Climate Solutions

Huge Underground Networks of an Unlikely Organism Are a Natural Carbon Superhighway

Fungi may hold surprising data that we’ll need in the fight against climate change.

Originally Published: 
Mushroom caps rising out of the ground

One of the oldest evolutionary relationships on planet Earth is also the least understood: the connection between plants and fungi. Specifically, we’re talking about mycorrhizal fungi, which have lived below ground in the soil and attached to the roots of plants for 400 million years.

Up to 90 percent of terrestrial plants have such a relationship with these fungi, which exchange nutrients and water between plants using thread-like networks called mycelium — though the extent of this plant-fungi network has been disputed in recent years.

A video shows how carbon — lit up by fluorescence — flows within mycorrhizal fungi.

Cargill & Oyarte-Galvez (AMOLF)

Mycorrhizal fungi likely play an important mechanism in the global carbon cycle, which is how Earth recycles carbon between the atmosphere, the ocean, soil, rocks, and living organisms. We just haven’t had the data to quantify fungi’s unique role in the carbon cycle — until now.

New scientific research on mycorrhizal fungi fills in that crucial carbon data gap and could help update our carbon models — a key tool in the age of the climate crisis. The study’s findings were published Monday in the journal Current Biology.

What Fungi Do For Carbon

By analyzing nearly 200 datasets on mycorrhizal fungi from more than 60 peer-reviewed scientific papers and reviewing global vegetation maps, researchers were able to put together a big-picture overview — the first quantitative analysis of fungi to global soil carbon pools.

Their key finding: mycorrhizal fungi are responsible for allocating or transporting as much as 13 gigatons of carbon dioxide from plants. That’s a “vast amount of carbon” according to Katie Field, study co-author and a professor of plant-soil processes at the University of Sheffield.

To put that statistic into perspective: 13 gigatons is the equivalent of 36 percent of annual global emissions from fossil fuels.

Mycorrhizal fungi networks are responsible for the transport of “vast amounts” of carbon, according to new research published in Current Biology.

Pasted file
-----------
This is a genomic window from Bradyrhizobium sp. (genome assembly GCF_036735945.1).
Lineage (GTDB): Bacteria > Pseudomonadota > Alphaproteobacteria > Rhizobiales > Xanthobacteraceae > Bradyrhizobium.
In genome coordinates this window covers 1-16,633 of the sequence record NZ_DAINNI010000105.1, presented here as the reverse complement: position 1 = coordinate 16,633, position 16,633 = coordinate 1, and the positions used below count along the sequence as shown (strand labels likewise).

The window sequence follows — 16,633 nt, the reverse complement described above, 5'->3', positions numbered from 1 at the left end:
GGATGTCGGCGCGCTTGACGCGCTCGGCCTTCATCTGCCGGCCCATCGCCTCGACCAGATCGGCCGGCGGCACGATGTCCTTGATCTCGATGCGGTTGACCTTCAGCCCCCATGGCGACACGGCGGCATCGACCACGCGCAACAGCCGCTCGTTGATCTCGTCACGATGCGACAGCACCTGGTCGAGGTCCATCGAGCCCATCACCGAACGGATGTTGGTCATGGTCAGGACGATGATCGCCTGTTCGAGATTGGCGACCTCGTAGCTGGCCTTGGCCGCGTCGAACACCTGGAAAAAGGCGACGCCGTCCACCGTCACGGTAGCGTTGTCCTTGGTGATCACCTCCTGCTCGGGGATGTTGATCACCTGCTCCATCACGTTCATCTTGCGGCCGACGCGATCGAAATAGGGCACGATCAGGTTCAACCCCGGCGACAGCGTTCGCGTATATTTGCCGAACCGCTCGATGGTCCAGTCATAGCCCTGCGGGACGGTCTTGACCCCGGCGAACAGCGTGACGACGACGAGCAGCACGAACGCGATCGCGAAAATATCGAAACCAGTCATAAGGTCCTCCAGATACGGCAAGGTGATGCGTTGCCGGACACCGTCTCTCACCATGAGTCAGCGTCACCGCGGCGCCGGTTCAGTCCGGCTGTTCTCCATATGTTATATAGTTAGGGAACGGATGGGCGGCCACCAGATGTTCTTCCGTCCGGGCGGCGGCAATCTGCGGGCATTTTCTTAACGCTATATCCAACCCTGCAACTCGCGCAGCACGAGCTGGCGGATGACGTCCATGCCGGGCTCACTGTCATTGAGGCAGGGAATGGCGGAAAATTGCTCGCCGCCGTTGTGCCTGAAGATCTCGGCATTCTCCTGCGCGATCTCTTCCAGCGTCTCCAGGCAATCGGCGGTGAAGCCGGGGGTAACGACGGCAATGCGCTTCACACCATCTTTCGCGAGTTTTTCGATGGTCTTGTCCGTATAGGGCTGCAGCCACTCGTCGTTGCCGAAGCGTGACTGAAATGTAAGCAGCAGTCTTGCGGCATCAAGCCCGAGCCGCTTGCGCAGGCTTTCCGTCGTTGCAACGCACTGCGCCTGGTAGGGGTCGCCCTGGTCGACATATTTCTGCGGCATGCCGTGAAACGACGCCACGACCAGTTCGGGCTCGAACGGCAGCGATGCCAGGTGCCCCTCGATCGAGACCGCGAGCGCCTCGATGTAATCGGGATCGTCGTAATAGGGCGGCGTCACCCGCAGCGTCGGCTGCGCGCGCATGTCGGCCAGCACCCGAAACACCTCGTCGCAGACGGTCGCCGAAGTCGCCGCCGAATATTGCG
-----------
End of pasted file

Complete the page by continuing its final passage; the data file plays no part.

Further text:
Oyarte-Galvez (AMOLF)

We can think of fungi as the stepping stone for carbon to get from trees to soil. Without fungi, we’d be in big trouble, but they’ve largely been overlooked by scientific research in favor of above-ground plants.

“This is largely because these incredible organisms exist as underground thread-like networks that are — for the most part — invisible to the naked eye,” Field tells Inverse.

The Role of Fungi in Climate Change

Researchers say their study focuses just on how fungi allocate or move carbon, but these findings don’t deal with carbon sequestration, which is how soil stores carbon, thereby preventing the release of carbon dioxide into the atmosphere — a key cause of global warming. The carbon that gets sent from plants to fungi may not be permanently stored in the soil but could wind up back in the atmosphere.

But researchers say their work is still valuable for scientists studying the global carbon cycle. Climate scientists rely on global carbon models to get an accurate picture of our carbon budget — basically, how much of a greenhouse gas — like carbon dioxide — we can emit before the planet warms further. Fungi can help fill in the gaps in our current models.

“We now know that carbon allocation patterns will depend on where certain plant and fungal species occur in various ecosystems. These data will be useful to improve global carbon models,” Michael Van Nuland, study co-author and ecologist, tells Inverse.

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